“We think the impact of these transitions has started to fade away and we expect that drug price inflation may start to pick up over the months ahead,” said Ryan Wang, a U.S. economist at HSBC in New York.

(Reporting by Lucia Mutikani; Additional reporting by Richard Leong in New York; Editing by Andrea Ricci)

Article source: http://www.nytimes.com/reuters/2013/07/16/business/16reuters-usa-economy.html?partner=rss&emc=rss

Economix: 5 Questions About Friday’s Jobs Report

A job fair this week in Phoenix for positions at a grocery chain.Ross D. Franklin/Associated PressA job fair this week in Phoenix for positions at a grocery chain.

Below, we pose five questions to ask about Friday’s jobs report, much as we did a month ago. The big picture is that job growth has been picking up in recent months — but the job market is still a long way from being healthy, and the last month or so has offered new reason for concern.

The Labor Department will release the report at 8:30 a.m. Eastern time.

Our five questions:

1. Has the recent economic slowdown led to a slowdown in job growth?

The first quarter of this year had the strongest job growth since before the recession began, in late 2007. But that job growth came on the heels of accelerating economic growth in late 2010. The economy has slowed markedly in early 2011.

Ben S. Bernanke, the Federal Reserve chairman, and many private forecasters say they think the economic slowdown was mostly a blip. Do employers agree? Or have they cut back on hiring and potentially increased layoffs?

As a point of reference, the most recent Labor Department numbers show that economy added 216,000 jobs in March and an average of 159,000 over the past three months.

2. Has the crisis in Japan affected employment in this country?

This will be the first jobs report that will include the effects of the Japanese tsunami (because the survey period is the week that includes the 12th day of the previous month, and the tsunami occurred on March 11). One place to look for effects: the automobile industry, which has been hurt by a shortage of parts from Japanese factories.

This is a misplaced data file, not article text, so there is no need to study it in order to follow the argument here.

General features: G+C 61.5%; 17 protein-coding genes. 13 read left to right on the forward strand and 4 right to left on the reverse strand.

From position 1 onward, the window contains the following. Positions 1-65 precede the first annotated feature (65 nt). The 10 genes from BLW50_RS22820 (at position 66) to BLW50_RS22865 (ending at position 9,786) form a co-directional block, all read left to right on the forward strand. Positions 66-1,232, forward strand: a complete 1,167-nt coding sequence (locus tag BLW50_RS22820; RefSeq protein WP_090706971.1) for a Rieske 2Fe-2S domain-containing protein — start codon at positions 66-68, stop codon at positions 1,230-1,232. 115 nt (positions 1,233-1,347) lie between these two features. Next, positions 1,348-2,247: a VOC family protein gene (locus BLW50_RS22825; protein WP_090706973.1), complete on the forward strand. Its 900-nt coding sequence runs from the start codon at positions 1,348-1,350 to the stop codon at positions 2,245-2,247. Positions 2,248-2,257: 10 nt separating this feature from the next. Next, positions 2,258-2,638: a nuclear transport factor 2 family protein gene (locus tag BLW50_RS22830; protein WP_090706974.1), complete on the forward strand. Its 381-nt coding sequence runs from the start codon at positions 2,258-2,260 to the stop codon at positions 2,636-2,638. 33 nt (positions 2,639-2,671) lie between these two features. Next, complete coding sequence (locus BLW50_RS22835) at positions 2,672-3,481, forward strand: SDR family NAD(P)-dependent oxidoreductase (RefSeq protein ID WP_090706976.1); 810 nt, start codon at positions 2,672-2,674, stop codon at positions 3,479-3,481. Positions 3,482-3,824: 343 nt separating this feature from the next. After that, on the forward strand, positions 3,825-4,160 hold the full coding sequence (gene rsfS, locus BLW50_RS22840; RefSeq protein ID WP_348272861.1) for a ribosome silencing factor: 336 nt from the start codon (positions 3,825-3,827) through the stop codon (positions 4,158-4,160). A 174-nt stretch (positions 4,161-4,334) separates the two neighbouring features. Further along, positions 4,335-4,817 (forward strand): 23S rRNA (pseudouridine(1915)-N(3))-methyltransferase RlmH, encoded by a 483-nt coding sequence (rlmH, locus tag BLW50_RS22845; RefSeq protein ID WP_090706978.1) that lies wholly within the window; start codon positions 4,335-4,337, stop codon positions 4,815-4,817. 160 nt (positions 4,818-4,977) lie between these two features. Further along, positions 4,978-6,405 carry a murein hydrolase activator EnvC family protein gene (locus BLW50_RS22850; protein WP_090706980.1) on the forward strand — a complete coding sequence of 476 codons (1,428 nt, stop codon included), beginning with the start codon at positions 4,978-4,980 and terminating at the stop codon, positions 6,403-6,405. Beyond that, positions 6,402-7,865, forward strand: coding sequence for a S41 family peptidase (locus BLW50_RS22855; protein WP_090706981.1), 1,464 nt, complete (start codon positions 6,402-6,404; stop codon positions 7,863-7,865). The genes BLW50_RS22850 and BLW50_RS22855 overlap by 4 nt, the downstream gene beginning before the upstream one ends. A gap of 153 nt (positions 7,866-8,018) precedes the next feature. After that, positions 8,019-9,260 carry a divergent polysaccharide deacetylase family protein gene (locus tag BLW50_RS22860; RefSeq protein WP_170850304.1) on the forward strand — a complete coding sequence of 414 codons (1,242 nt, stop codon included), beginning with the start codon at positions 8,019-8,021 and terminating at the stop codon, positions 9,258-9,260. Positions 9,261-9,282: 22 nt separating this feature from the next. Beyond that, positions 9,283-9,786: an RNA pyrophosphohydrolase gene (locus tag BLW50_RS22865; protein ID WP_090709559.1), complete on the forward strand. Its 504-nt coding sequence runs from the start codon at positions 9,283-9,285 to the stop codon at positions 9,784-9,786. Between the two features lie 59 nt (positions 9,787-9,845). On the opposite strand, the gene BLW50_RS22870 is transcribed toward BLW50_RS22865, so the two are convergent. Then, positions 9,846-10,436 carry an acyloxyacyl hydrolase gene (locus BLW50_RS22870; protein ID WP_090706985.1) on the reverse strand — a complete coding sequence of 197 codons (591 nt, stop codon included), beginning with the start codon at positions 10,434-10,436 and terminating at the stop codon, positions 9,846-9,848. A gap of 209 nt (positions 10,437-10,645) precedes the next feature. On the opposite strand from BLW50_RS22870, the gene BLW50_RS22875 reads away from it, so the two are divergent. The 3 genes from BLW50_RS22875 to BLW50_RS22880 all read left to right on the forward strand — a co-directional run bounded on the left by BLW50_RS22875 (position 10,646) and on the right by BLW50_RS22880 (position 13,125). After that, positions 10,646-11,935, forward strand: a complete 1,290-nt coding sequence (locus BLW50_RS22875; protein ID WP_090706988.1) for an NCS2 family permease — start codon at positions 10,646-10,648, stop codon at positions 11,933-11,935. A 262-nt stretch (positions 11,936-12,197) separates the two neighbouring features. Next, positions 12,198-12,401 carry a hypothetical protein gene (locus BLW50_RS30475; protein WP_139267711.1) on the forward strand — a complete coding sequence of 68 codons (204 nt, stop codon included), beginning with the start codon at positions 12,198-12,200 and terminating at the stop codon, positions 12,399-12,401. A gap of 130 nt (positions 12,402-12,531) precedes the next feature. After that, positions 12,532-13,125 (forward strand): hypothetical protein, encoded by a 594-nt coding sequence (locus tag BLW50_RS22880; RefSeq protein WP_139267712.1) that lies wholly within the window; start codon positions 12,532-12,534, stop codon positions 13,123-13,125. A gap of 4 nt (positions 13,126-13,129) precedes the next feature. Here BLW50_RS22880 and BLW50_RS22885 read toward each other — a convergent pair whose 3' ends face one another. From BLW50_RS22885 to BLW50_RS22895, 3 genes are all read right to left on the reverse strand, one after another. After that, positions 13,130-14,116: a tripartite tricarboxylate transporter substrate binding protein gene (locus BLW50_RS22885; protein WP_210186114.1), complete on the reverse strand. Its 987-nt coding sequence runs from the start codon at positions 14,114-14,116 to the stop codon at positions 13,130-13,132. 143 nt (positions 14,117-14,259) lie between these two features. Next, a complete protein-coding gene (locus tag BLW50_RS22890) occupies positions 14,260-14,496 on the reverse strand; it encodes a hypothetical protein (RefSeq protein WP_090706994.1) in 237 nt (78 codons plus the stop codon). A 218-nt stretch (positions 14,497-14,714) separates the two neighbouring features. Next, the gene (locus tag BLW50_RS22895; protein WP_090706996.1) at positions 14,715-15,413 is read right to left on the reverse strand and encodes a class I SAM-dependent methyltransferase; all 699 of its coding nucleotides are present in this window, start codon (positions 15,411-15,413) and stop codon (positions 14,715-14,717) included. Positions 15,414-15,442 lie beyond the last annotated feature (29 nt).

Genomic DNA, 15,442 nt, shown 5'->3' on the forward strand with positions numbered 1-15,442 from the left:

Employment in the manufacturing subcategory known as Motor Vehicles and Parts has been growing recently, by an average of almost 4,000 jobs a month over the last six months, to 697,000. What happened in April?

3. Are the cutbacks by local and state governments becoming more severe — or perhaps less so?

They are major employers, with 19.3 million workers. But facing deficits, they have been laying off workers and hampering the recovery. Over the last year, they have cut an average of 24,000 workers a month (and at a fairly steadily pace over the year).

4. What does the length of the work week say about business executives’ state of mind?

Companies often increase existing workers’ hours shortly before they start hiring large numbers of new workers. That hasn’t happened much this year. The average work week in the private sector was 34.3 hours in March, up from 34.2 hours late last year.

An increase would be a sign that employers — like stock-market investors — do not seem scared by the recent slowdown in economic growth. A lengthening work week would also help increase workers’ paychecks at a time when hourly wage growth has been weak.

5. Do the statistical details in the report offer reason for optimism?

The Labor Department won’t be releasing only numbers for April on Friday. It will also be revising its estimates of job growth in February and March. Current estimates show employment gains of 194,000 for February and 216,000 for March. An increase in those numbers would suggest that the government’s surveys of employers are having a hard time keeping pace with new hiring — a common occurrence during a recovery.

Likewise, the government’s survey of households will also be worth watching. In recoveries, it often shows bigger job gains than the survey of employers. And it usually ends up being more accurate, partly because the employer survey misses the jobs created by start-up firms. From January to March, the household survey showed an average employment gain of 219,000 jobs, compared with 159,000 for the employer survey.

Article source: http://feeds.nytimes.com/click.phdo?i=d285df7740091bbbee42ec61d04d60fc